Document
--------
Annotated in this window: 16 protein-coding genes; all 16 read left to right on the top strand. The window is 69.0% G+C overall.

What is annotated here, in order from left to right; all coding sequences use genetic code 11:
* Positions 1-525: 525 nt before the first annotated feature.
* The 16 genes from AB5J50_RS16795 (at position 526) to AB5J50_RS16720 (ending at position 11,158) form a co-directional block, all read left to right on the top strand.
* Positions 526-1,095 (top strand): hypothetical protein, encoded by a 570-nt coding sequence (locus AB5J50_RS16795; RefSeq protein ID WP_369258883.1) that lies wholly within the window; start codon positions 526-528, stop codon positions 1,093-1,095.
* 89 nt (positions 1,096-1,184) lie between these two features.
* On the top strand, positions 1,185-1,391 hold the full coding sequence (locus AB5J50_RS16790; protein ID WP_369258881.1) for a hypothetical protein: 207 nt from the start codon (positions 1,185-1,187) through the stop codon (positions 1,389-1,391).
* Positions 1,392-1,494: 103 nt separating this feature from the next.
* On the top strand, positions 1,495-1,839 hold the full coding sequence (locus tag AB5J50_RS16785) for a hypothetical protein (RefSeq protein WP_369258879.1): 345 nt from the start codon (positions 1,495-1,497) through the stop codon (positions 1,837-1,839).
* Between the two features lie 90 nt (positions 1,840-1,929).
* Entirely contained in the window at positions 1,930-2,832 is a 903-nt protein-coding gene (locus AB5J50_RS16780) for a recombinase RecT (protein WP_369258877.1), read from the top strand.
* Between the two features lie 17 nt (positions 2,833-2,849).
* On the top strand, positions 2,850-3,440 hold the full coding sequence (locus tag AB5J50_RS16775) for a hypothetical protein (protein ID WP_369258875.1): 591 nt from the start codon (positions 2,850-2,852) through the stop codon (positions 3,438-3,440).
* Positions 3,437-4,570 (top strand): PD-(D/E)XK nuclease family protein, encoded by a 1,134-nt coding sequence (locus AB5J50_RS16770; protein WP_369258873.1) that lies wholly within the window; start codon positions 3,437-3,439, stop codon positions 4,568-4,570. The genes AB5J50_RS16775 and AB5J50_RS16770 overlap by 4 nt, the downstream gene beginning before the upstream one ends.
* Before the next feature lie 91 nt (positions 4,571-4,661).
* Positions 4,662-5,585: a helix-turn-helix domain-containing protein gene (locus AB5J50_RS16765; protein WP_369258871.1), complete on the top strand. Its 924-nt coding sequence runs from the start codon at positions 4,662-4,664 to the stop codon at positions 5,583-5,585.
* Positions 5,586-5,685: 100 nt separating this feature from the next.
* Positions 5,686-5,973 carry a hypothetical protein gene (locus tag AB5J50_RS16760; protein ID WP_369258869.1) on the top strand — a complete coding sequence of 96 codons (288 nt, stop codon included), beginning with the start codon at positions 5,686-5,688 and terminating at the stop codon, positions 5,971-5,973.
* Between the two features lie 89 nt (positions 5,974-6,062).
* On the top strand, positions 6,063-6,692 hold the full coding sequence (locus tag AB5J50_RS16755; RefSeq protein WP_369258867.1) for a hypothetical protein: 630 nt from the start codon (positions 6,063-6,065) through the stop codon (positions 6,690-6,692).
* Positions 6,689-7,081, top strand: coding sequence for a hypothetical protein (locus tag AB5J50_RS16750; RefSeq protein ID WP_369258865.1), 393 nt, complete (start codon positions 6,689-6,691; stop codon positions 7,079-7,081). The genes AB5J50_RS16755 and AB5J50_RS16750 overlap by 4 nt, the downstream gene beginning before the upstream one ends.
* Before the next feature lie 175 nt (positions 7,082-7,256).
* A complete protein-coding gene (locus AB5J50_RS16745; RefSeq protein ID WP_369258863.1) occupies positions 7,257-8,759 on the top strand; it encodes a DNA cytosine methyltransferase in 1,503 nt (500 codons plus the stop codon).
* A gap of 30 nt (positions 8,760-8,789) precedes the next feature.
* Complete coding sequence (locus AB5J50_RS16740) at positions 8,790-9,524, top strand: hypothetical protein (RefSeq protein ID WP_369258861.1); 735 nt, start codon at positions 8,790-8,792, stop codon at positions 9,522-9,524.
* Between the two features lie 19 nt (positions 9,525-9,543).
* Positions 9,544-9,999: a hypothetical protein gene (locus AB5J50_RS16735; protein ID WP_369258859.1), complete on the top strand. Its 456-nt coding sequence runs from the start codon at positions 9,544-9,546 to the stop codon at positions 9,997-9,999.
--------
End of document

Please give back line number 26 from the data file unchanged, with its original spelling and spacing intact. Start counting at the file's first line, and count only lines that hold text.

* Between the two features lie 19 nt (positions 9,525-9,543).